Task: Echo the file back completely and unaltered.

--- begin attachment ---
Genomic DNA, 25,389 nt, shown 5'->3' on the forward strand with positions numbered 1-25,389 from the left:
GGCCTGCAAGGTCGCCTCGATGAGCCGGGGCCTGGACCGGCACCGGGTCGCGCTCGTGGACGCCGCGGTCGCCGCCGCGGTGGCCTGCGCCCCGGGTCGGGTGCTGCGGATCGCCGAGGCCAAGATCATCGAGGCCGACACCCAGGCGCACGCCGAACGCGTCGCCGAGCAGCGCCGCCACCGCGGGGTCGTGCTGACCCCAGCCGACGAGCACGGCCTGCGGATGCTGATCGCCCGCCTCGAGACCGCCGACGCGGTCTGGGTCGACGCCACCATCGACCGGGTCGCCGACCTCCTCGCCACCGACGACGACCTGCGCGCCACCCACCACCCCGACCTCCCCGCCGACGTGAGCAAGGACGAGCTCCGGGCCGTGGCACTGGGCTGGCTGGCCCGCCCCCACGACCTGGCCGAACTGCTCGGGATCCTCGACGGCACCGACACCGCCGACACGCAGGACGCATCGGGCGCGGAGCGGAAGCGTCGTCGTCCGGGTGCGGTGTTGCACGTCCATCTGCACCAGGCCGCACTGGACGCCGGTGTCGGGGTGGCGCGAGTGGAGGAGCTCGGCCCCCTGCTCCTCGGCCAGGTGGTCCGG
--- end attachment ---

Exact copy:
Genomic DNA, 25,389 nt, shown 5'->3' on the forward strand with positions numbered 1-25,389 from the left:
GGCCTGCAAGGTCGCCTCGATGAGCCGGGGCCTGGACCGGCACCGGGTCGCGCTCGTGGACGCCGCGGTCGCCGCCGCGGTGGCCTGCGCCCCGGGTCGGGTGCTGCGGATCGCCGAGGCCAAGATCATCGAGGCCGACACCCAGGCGCACGCCGAACGCGTCGCCGAGCAGCGCCGCCACCGCGGGGTCGTGCTGACCCCAGCCGACGAGCACGGCCTGCGGATGCTGATCGCCCGCCTCGAGACCGCCGACGCGGTCTGGGTCGACGCCACCATCGACCGGGTCGCCGACCTCCTCGCCACCGACGACGACCTGCGCGCCACCCACCACCCCGACCTCCCCGCCGACGTGAGCAAGGACGAGCTCCGGGCCGTGGCACTGGGCTGGCTGGCCCGCCCCCACGACCTGGCCGAACTGCTCGGGATCCTCGACGGCACCGACACCGCCGACACGCAGGACGCATCGGGCGCGGAGCGGAAGCGTCGTCGTCCGGGTGCGGTGTTGCACGTCCATCTGCACCAGGCCGCACTGGACGCCGGTGTCGGGGTGGCGCGAGTGGAGGAGCTCGGCCCCCTGCTCCTCGGCCAGGTGGTCCGG